Mr Whalley believes the knowledge and learnings from 50 years of the aerospace industry – using the example of the Boeing 747 aircraft in particular – can be applied to the oil and gas industry.
“The aerospace industry has matured a lot since the 1960s and continues to evolve,”? says Mr Whalley. “It took the development of tools, expertise, metrics, processes, standards, training, benchmarks, suppliers, data, as well as the tools and systems to get it to where it is today.
“What’s been learned in these years of perfecting aircraft can be applied to oil and gas to help them bypass the mistakes and inefficiencies that aerospace made when it was at the same stage in its lifecycle.
“It sounds simple, but 37 per cent of general project problems can easily be tracked back to the requirements of the project not being rigorously analysed, being incorrect or simply missing altogether. The end result is a solution which provides only partial levels of desired performance, imposing a tension on operational costs for the balance of the product life-cycle,”? he says.
“Oil and gas production is a linear process resulting from the integration of thousands of parts – just like a passenger aircraft. The weakest link in the process can slow or even prevent the entire process from executing. Not only do all the parts have to work correctly to contribute to production, they have to work together in the right way.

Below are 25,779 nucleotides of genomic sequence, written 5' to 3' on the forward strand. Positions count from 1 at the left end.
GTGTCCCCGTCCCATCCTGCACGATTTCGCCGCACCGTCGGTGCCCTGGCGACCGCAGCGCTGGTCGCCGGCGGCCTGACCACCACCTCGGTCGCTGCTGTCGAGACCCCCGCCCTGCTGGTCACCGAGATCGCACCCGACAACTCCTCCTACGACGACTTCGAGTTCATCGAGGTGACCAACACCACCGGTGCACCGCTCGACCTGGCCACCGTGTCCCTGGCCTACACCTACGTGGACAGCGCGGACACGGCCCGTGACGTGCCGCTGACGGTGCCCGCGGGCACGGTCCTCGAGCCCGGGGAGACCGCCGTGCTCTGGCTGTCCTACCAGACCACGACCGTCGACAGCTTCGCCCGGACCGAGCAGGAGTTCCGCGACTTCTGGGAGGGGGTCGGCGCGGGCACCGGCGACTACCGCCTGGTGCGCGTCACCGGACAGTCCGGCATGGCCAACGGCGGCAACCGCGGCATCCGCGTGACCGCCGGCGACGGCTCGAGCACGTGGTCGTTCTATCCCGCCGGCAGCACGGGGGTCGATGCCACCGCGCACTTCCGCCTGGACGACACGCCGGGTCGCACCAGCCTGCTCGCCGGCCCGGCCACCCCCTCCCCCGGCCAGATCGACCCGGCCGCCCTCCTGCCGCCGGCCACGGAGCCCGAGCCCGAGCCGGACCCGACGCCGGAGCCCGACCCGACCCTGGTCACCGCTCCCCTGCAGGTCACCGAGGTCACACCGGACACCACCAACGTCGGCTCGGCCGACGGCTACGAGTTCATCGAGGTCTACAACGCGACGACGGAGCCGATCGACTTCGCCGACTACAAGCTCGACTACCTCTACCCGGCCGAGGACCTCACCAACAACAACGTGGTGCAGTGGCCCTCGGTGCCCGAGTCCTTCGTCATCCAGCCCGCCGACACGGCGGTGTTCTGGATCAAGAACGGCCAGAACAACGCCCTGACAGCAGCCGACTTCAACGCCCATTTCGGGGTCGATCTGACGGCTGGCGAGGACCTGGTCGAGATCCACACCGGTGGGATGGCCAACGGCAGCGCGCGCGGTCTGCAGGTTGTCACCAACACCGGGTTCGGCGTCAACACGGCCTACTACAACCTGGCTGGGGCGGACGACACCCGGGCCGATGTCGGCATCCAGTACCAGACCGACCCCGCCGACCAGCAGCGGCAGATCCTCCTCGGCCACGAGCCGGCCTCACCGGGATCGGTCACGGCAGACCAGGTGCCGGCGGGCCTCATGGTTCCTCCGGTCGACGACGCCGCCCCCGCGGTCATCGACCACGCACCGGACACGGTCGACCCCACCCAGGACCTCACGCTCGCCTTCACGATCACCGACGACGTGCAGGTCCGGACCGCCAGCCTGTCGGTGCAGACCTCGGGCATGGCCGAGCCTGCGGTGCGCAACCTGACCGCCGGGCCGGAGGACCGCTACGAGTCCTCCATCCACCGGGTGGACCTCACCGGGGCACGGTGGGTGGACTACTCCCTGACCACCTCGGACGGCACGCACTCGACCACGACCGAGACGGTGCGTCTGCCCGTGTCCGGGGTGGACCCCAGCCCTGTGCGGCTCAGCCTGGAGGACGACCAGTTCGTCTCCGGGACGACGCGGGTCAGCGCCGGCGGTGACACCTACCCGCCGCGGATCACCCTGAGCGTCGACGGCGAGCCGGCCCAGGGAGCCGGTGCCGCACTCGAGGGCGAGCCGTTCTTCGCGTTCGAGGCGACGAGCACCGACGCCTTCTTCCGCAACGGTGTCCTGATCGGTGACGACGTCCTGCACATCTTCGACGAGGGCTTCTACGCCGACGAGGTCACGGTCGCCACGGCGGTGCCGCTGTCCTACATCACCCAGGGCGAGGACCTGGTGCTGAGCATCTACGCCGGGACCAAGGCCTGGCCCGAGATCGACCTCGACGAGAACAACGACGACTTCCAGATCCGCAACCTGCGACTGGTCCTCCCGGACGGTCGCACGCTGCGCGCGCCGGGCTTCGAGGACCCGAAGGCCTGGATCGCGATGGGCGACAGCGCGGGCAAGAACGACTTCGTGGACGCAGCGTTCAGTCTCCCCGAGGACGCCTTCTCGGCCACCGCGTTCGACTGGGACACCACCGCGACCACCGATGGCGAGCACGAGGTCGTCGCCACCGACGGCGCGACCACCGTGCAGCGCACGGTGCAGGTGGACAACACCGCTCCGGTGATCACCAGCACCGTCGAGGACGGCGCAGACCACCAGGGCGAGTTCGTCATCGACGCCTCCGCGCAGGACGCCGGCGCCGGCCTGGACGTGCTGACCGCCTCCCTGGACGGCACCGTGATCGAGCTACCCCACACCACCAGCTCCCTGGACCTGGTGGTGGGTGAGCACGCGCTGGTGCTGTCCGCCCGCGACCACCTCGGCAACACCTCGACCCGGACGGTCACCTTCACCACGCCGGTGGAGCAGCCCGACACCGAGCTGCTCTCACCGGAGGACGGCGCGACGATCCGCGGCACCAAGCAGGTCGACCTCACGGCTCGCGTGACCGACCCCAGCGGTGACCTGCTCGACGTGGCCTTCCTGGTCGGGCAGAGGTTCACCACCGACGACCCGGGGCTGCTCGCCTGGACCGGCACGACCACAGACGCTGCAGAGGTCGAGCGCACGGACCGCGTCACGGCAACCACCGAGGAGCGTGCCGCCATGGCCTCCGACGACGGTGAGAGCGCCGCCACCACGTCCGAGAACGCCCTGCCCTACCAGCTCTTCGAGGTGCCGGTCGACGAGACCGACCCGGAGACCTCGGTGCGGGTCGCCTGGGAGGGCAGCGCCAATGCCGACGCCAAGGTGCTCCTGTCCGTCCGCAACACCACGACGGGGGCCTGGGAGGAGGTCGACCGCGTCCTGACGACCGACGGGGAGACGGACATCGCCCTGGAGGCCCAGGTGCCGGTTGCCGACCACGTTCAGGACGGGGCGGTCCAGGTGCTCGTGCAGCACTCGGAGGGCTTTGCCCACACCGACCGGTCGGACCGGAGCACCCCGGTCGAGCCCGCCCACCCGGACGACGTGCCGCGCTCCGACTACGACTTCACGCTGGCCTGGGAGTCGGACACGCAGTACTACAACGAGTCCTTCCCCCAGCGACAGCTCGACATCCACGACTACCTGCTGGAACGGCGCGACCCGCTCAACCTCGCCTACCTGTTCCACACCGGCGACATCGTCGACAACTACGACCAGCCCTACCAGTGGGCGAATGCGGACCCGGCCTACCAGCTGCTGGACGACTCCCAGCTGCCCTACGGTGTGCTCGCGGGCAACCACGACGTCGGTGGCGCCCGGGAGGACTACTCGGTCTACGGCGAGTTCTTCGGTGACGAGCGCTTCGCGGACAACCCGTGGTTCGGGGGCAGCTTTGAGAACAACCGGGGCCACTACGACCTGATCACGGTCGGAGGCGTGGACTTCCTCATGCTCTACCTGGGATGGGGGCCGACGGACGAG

“We see a lot of synergies and alignment between the oil and gas and aerospace industries, where even small actions and changes to thinking can result in major cost savings.
The Jumbo is arguably the safest and most optimised form of transport in the world. It has carried more than 3.5 billion passengers since 1969. Each aircraft comprises approximately 6 million parts sourced from 33 countries. Over the past 50 years, the Boeing 747 has continued to drive technological innovation and industry collaboration initiatives to remain competitive.
Winglets (upturned wingtips of aircraft) are an example of ongoing optimisation in aerospace. This change to the wing design saves approximately 3 per cent of the fuel consumed over a long haul flight. These incremental improvements in efficiency support profitability and deliver the reward of large savings over the long-term.
“It’s this cross-sector knowledge and expertise that’s now helping oil and gas to become more efficient by pinpointing highly specific optimisation solutions”? said Mr Whalley.
“This paves the way for the Australian oil and gas sector to truncate its development programs and gain significant efficiencies far more rapidly than the aerospace industry was able to do at the same stage of its lifecycle.”?
Part of what’s needed to make this happen is data – a lot of it.
Unmanned Aerial Vehicle (UAV) technology is helping in the collection of data for oil and gas.
“The type of data UAVs and other remote sensors can collect in the field is huge – weed growth, sounds, heat and cold, failures, leaks, materials, parts, locations, distances.
“The key is to then take information from all those sources and solve the problems that mean most, by finding the needles in the haystack as it were that deliver true value,”? said Jim. “Coupling data analysis with learnings from aerospace alongside innovation and ingenuity can get the job done cheaper, faster and better – and that benefits the oil and gas industry as a whole.”?